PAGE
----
Here’s my first go at editing on the phone, using Snapseed and following the fine examples of photo haiku by Dave Bonta. The unfurling cabbage leaves made me think of roses in bloom.
It’s half term this week – yippee! I didn’t think I’d got much to blog about, but then I read a comment on Dave Bonta’s blog, and it prompted me to get started. You see, Dave’s Woodrat photohaiku site has become an integral part of my day. No matter how busy I’ve been, I’ve always found time to look at his photo haiku. And I’ve come to realise what a big influence his work has had on the way I think about haiku, and how I produce them. Those who know me well know that I don’t use a mobile phone. Well, guess what? I do now. And I bought it mainly for the flexibility of having a camera on me more often when I’m out walking. Like Dave, I do a lot of a walking. Much of my walking feeds my writing. I feel I’ve let things slide a little over the last couple of months, writing-wise, but having time off work has reminded me that the lack of writing is only due to lack of time. So, this week is a bit of a luxury: time to practise the guitar, time to read, time to write.
The photo haiku above is the result of a walk along the old railway line that used to run through our town. The mushrooms are porcelain fungi I believe, and they were growing out of an old railway sleeper, so the ‘long sleep’ is a bit of a pun, although what I wanted it to refer to was my lack of poetic output recently, which has also felt like a bit of a long sleep. I was going to have the phrase read ‘their long sleep’ because ‘a long sleep’ seemed less strong, but that would have meant I was referring solely to the mushrooms, and I wanted the poem to have a wider resonance. So, there’s a long explanation for a short poem. Of course, if the poem were better it wouldn’t need any explanation, so I’ll keep writing, and keep alert to my surroundings, and I’ll keep reading Dave’s blog, which is so fresh and full of surprises it never fails to inspire me.
coffee by the canal
the time it takes
for goslings to swim past
Just had a lovely weekend break camping in Hebden Bridge. Beautiful sunny days – despite sun cream and hat I still managed to get sunburn! The nights were chilly of course, but we had plenty of blankets. We don’t use a campsite but pitch in a farmer’s field with use of the outside loo and tap. Very basic but all the better for it. Eggs for breakfast from the farm (laid by white star hens) then boots on and out for a walk.
We did a few good routes this time, taking in Hardcastle Crags and, across the valley, Stoodley Pike. Coffee by the canal was a great way to relax in between, and the Fox and Goose, a community owned pub just out of the centre, was as friendly and welcoming as it always is. Due to lockdown we haven’t visited Hebden as frequently as we would have liked this year, but it was good to be back and spending time in some of our favourite places. Despite many changes, it’s a town that, for us, never loses its charm.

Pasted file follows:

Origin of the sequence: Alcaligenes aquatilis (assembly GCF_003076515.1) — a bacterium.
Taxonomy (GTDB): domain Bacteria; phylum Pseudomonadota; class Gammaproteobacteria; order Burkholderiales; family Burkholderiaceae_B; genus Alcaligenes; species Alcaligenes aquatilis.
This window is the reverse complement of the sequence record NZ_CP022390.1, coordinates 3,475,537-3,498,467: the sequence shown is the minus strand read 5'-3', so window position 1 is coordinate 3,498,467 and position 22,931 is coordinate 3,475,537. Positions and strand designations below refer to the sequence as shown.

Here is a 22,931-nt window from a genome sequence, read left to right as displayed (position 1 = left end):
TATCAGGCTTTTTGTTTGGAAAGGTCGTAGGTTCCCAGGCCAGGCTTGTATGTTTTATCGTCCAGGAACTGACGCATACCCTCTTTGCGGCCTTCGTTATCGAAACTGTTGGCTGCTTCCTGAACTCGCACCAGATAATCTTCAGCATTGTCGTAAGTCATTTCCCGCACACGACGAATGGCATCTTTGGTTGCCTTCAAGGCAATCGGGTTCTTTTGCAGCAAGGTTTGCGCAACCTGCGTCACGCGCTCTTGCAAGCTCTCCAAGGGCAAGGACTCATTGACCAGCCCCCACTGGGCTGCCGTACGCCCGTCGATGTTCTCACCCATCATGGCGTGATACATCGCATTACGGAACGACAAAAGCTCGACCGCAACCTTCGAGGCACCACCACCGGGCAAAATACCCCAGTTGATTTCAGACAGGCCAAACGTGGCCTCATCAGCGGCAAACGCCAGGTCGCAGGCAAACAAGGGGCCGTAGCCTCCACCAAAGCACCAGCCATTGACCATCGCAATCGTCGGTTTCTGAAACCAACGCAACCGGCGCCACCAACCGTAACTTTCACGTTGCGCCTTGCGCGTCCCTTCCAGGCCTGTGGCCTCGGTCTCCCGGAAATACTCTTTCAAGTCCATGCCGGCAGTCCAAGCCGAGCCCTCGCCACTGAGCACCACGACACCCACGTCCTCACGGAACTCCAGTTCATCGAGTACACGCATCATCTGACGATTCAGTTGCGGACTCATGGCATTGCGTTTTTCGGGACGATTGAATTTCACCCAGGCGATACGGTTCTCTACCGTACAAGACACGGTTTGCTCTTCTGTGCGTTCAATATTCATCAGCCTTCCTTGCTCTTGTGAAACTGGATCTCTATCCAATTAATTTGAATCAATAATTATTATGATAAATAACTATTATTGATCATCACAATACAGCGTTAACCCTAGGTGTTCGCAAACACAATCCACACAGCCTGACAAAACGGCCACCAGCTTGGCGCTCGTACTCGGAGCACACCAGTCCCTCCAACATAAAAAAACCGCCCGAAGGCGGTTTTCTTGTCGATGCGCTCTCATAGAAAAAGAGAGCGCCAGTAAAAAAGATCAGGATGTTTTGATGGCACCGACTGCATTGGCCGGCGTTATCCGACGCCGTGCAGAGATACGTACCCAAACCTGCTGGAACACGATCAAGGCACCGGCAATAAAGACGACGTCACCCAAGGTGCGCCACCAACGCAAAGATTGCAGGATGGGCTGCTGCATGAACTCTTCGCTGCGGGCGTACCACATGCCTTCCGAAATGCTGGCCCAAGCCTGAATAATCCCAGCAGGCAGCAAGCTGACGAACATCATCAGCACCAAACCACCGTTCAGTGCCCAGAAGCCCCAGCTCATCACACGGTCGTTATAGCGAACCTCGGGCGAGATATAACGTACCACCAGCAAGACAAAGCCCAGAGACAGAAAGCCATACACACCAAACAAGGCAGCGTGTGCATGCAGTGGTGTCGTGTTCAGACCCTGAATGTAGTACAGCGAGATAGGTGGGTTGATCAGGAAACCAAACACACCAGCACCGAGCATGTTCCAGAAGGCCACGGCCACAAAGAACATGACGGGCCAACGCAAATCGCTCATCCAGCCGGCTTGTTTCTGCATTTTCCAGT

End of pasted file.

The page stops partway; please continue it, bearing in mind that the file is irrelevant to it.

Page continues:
I took the recent edition of Blithe Spirit with me and read most of that, in between walking and scribbling. The haiku (above) was actually inspired by a pair of Canada geese chaperoning 11 goslings down the canal. Of course, by the time I’d rooted about in the rucksack for the camera, the moment had passed. Capturing the ‘haiku moment’ is hard enough, but pairing the poem and the photograph is even trickier. Admitting to this to myself resulted in the haiku below, and I think the poem is stronger for it.
photographing the well
failing to capture
the sound of water
Clearly, one way of being more spontaneous would be to use a mobile phone, but I don’t – I realise this is increasingly unusual. I don’t know many people who don’t use a mobile and when I say that I don’t, people are surprised. There’s no doubt that as an artistic tool they can yield some fantastic results (I’m thinking of Dave Bonta’s Woodrat blog where there’s a real sense of depth and thoughtfulness and the words often take you outside the photograph). What I notice and admire about Dave’s work is that strong sense of connectedness with his subject matter. The photographs are always unusual, and then there’s that extra surprise that he manages to get in the haiku, which moves the whole thing up another level. I’d also add that Dave’s level of productivity is enviable – daily posts of such high quality. Inspirational!
No time to write a commentary this week, except to say that it’s not the moon in the top right hand corner, but a speck of rain that must have hit the lens. It seems to have landed in just the right spot.